The two-year average observed harbor porpoise bycatch rate in the Southern New England Management Area is 0.020 takes/mtons (Orphanides, 2012), indicating that the two-year average does not exceed the target bycatch rate (0.023 takes/mtons).
Temporary Shift of the Coastal Gulf of Maine Closure Area Effective Date
In April 2012, NMFS sent letters to gillnet fishermen notifying them that NMFS planned to implement the Coastal Gulf of Maine Closure Area beginning October 1, 2012. Following this notification, in August 2012, NMFS received a letter from a fishing industry representative requesting that the agency review harbor porpoise bycatch and fishing effort information in the coastal Gulf of Maine area after the 2010 implementation of the amendments to the Plan, and New England Multispecies Fishery Management Plan Amendment 16, which implemented sector management and greatly modified the way New England groundfish fishermen could fish. The letter specifically requested that the timing of the closure be shifted from October and November to mid-February through March, and that the area be modified to be slightly smaller. This request highlighted a conservation benefit to harbor porpoises that would occur by shifting the timing, as well as an economic benefit for the fishing industry by allowing them to fish in the area during October and November. In considering this request, NMFS examined available harbor porpoise bycatch and fishing information from 2010 through 2012. Within the boundaries of the Coastal Gulf of Maine Closure Area, harbor porpoise bycatch data indicated that a higher number of observed takes occurred during the spring, particularly in February and March, than in the fall (October and November), equating to a higher estimated total bycatch in the spring. Additionally, the bycatch rate during the spring was higher than in the fall.
Since the implementation of groundfish sectors in May 2010, it is possible that fishing effort distribution has shifted, thus affecting the distribution and timing of harbor porpoise bycatch. Alternatively, this change may reflect a shift in harbor porpoise distribution. However, this information has not yet been fully analyzed.
According to 50 CFR 229.33(f)(2), the Assistant Administrator for Fisheries may revise the requirements of the Plan through notification published in the Federal Register if NMFS determines that the boundaries or timing of a closed area is inappropriate. After consideration of this recent information, NMFS will temporarily shift the implementation of year 1 of the Coastal Gulf of Maine Closure Area from October 1, 2012 through November 30, 2012, to February 1, 2013 through March 31, 2013. This temporary shift will be for year 1 only, and will include the entire Coastal Gulf of Maine Closure Area as identified in the regulations for the full two-month time period. This temporary shift of the closure will provide greater conservation benefits to harbor porpoises. During October, the Team will convene to consider data generated since the last Team meeting in late 2007. New information includes: new harbor porpoise abundance estimates, the most recent harbor porpoise bycatch information that indicates that harbor porpoise bycatch is exceeding allowable levels under the MMPA, and fishing effort and distribution information within the consequence closure area boundaries as well as throughout the entire range of the Plan. The Team will also assess how the implementation of groundfish sectors has affected gillnet effort and distribution and any related effects on harbor porpoise bycatch. This information will allow the Team to develop a comprehensive management strategy to further reduce the bycatch of harbor porpoises to acceptable levels under the MMPA. After year 1, the closure area timing will revert to October and November, pending the implementation of revised conservation measures resulting from the Team's deliberations this fall.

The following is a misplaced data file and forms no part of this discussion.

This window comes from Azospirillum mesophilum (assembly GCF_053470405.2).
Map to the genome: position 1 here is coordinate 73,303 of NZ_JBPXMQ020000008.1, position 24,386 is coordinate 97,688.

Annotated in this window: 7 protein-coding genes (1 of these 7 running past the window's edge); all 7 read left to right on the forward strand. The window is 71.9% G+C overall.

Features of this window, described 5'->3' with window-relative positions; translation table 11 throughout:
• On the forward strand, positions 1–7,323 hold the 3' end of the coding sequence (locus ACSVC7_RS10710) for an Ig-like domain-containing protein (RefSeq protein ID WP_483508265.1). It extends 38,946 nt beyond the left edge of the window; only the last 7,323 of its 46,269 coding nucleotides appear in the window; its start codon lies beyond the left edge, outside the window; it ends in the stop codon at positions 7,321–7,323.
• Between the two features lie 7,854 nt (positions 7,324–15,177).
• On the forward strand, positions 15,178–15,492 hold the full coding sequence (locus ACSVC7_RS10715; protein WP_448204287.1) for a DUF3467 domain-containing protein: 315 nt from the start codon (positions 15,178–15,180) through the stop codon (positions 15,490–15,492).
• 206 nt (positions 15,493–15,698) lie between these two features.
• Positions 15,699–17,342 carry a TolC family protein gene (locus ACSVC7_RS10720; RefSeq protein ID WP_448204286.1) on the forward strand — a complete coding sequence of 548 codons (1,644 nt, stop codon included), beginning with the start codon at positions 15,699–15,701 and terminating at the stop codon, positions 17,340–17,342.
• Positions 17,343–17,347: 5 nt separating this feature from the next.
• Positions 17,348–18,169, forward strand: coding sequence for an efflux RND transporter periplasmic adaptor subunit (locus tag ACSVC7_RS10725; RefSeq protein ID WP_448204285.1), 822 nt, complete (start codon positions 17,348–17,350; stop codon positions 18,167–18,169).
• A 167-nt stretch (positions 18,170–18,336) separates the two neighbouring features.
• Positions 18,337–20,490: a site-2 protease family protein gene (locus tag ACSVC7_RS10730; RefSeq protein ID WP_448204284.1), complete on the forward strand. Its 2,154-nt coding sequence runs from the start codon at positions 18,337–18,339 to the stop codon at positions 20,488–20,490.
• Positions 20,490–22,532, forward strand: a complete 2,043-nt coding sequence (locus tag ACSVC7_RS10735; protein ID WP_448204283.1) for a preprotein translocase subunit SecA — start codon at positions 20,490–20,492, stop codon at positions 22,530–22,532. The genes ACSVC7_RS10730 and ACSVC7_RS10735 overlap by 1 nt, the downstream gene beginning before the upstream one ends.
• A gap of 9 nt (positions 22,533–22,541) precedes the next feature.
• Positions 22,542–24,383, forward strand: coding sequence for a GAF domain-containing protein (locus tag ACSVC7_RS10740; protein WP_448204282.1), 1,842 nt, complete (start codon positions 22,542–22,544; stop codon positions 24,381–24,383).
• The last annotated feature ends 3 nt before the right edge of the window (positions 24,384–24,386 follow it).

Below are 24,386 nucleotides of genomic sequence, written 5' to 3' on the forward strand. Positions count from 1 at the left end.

Despite the shift in the timing of the Coastal Gulf of Maine Closure to February and March of 2013, NMFS stresses the importance of fully complying with the Plan's pinger requirements (i.e., proper number of fully functional pingers present on each net string) to reduce harbor porpoise bycatch. Pingers are still required on gillnet fishing gear in the Mid-Coast Management Area from September 15 through May 31 and the Massachusetts Bay and Stellwagen Bank Management Areas from November 1 through May 31. Additionally, the entire Massachusetts Bay Management Area is closed during March.
Orphanides C.D. 2012. New England harbor porpoise bycatch rates during 2010-2012 associated with Consequence Closure Areas. US Dept. of Commerce, Northeast Fisheries Science Center Reference Doc 12-19; 15 pp.
Dated: September 27, 2012.
Samuel D. Rauch III,
Deputy Assistant Administrator for Regulatory Programs, performing the functions and duties of the, Assistant Administrator for Fisheries, National Marine Fisheries Service.
[FR Doc. 2012-24410 Filed 9-28-12; 4:15 pm]